The radical philosophy of the group can be described as Christian anarchism.[16][17] Anne Klejment, a history lecturer at the University of St. Thomas, wrote of the movement:

The Catholic Worker considered itself a Christian anarchist movement. All authority came from God; and the state, having by choice distanced itself from Christian perfectionism, forfeited its ultimate authority over the citizen… Catholic Worker anarchism followed Christ as a model of nonviolent revolutionary behavior… He respected individual conscience. But he also preached a prophetic message, difficult for many of his contemporaries to embrace.[18]

Family involvement

Families have had a variety of roles in the Catholic Worker Movement.[19] Because those donating funds to the houses of hospitality were primarily interested in helping the poor, the higher cost of maintaining a volunteer family (as opposed to maintaining an individual volunteer) conflicted with the wishes of those donating.[20] Author Daniel McKanan has suggested that, for a variety of reasons, Dorothy Day's perspective on family involvement in the movement was controversial.[19] Despite these elements of conflict, families have participated in the Catholic Worker Movement through multiple avenues: some assist the houses of hospitality while others open up a "Christ room" in their homes for people in need.[21] There are many other opportunities for family involvement in the Catholic Worker as well, with some families running their own houses of hospitality.[22]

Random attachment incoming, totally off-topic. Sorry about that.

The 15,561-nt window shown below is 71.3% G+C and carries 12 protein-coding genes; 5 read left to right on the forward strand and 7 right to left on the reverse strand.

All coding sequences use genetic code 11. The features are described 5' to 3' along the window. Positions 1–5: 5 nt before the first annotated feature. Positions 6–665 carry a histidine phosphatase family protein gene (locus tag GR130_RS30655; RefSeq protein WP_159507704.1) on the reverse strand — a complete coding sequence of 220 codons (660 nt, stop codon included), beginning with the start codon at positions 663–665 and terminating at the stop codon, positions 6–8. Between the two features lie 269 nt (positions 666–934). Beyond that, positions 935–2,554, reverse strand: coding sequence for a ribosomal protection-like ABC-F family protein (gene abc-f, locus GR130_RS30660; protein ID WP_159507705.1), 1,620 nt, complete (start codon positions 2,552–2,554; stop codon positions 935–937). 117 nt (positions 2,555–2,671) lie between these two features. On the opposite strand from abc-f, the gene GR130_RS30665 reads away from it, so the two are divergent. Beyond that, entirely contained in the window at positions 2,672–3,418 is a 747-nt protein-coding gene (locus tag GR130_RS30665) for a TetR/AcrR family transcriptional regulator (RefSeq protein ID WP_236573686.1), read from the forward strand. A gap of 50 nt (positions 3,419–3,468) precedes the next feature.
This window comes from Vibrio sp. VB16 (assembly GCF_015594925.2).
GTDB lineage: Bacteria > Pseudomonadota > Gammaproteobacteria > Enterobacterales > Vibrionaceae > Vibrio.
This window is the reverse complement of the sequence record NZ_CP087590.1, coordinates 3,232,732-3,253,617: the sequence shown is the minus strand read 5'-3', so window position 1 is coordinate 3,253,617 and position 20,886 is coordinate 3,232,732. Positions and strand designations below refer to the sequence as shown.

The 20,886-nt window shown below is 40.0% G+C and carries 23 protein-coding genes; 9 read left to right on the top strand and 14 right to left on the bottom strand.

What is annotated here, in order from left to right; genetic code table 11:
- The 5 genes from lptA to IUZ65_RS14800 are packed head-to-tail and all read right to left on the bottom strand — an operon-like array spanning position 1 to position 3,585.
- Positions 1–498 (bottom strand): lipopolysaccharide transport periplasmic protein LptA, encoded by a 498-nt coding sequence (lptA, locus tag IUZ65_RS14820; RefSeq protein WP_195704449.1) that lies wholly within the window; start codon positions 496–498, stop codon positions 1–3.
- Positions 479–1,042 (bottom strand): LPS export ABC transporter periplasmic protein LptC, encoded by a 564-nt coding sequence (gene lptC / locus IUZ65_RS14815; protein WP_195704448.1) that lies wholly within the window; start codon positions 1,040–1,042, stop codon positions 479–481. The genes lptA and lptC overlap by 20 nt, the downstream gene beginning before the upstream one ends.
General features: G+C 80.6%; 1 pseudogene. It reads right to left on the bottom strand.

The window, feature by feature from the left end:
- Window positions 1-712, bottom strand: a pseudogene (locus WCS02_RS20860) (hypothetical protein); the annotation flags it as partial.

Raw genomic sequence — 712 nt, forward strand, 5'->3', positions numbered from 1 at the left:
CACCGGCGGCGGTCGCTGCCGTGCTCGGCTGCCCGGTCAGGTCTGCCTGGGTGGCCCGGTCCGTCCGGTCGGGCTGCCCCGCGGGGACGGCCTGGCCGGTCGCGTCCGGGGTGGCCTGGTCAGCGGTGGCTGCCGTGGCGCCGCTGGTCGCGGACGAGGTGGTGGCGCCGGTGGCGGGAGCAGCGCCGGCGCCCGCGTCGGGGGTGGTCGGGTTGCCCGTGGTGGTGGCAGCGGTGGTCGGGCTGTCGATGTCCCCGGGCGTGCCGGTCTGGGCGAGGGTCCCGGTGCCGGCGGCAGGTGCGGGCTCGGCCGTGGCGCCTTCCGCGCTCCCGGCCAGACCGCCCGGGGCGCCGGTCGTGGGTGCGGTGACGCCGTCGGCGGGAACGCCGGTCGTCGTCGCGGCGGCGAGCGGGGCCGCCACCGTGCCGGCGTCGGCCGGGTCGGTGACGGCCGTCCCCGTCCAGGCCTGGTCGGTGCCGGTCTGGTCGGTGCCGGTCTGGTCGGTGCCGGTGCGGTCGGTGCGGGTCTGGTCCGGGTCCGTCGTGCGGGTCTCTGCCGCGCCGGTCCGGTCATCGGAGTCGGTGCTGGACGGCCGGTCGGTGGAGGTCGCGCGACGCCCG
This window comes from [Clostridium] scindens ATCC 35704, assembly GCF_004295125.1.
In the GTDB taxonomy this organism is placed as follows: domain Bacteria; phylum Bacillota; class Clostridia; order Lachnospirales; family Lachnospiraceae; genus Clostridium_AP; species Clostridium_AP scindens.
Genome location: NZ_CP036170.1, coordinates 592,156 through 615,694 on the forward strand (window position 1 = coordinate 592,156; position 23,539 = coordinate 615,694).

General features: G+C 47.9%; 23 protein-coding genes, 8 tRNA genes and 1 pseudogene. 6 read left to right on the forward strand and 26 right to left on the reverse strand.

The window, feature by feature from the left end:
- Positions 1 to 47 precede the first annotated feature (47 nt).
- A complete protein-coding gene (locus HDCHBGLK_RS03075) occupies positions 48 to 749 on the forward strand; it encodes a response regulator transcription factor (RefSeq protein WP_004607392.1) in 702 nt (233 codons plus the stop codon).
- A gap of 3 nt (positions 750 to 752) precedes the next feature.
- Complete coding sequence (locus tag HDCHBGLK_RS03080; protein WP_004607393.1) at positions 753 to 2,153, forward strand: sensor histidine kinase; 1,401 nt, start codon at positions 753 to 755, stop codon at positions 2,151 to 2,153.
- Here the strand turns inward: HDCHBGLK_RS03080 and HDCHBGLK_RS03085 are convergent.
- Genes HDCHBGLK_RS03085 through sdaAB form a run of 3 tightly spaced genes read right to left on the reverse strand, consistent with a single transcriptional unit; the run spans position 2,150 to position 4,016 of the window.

See also

Similar Christian movements


  1. ^ The concept of "a new society within the shell of the old" appeared in the preamble to the constitution of the IWW, though it was not given a religious rationale. Archived September 4, 2011, at the Wayback Machine


  1. ^ Darline Roden, Renée (May 15, 2023). "The Anarchism of the Catholic Worker". The Nation. Retrieved December 1, 2023.
  2. ^ "The Aims and Means of the Catholic Worker". Archived from the original on December 5, 2019. Retrieved February 4, 2018.
  3. ^ "Catholic Worker Movement". Archived from the original on January 31, 2016. Retrieved February 7, 2005.
  4. ^ Piehl 1982, p. 96.
  5. ^ Piehl 1982, p. 98.
  6. ^ a b Piehl 1982, p. 107.
  7. ^ Piehl 1982, pp. 98–99.
  8. ^ Piehl 1982, p. 106.
  9. ^ Piehl 1982, p. 110.
  10. ^ Dan McKanan, Catholic Worker After Dorothy, 2008. pp 75–76
  11. ^ Streeter, Kurt (April 9, 2014). "A couple's commitment to skid row doesn't waver". Los Angeles Times. Archived from the original on February 4, 2018. Retrieved February 4, 2018.
  12. ^ "Directory of Catholic Worker Communities". Archived from the original on January 7, 2017. Retrieved January 8, 2017.
  13. ^ Gibson, David (November 14, 2012). "Saint Dorothy Day? Controversial, Yes, But Bishops Push for Canonization". The Huffington Post. Archived from the original on April 10, 2016. Retrieved February 4, 2018.
  14. ^ "US bishops endorse sainthood cause of Catholic Worker's Dorothy Day". Catholic News Service. Archived from the original on December 7, 2012. Retrieved November 8, 2022.
  15. ^ Maurin, Peter. "What the Catholic Worker Believes". Archived from the original on November 15, 2018. Retrieved November 9, 2017.
  16. ^ Cornell, Tom (May 2010). "In Defense of Anarchism". Catholic Worker. LXXVII (77th Anniversary Issue): 4–5.
  17. ^ Prentiss, Craig R. (2008). Debating God's Economy: Social Justice in America on the Eve of Vatican II. p. 74. ISBN 978-0-27104762-1. Subsidiarity and its value in promoting the philosophy of personalism was also key to undergirding perhaps the most distinctive element of the CW ideology, its Christian anarchism
  18. ^ Klejment, Anne; Coy, Patrick (1988). A Revolution of the heart: essays on the Catholic worker. Temple University Press. pp. 293–94.
  19. ^ a b McKanan 2007a.
  20. ^ McKanan 2007a, p. 94.
  21. ^ McKanan 2007b, p. 154.
  22. ^ McKanan 2007b, p. 158.


Further reading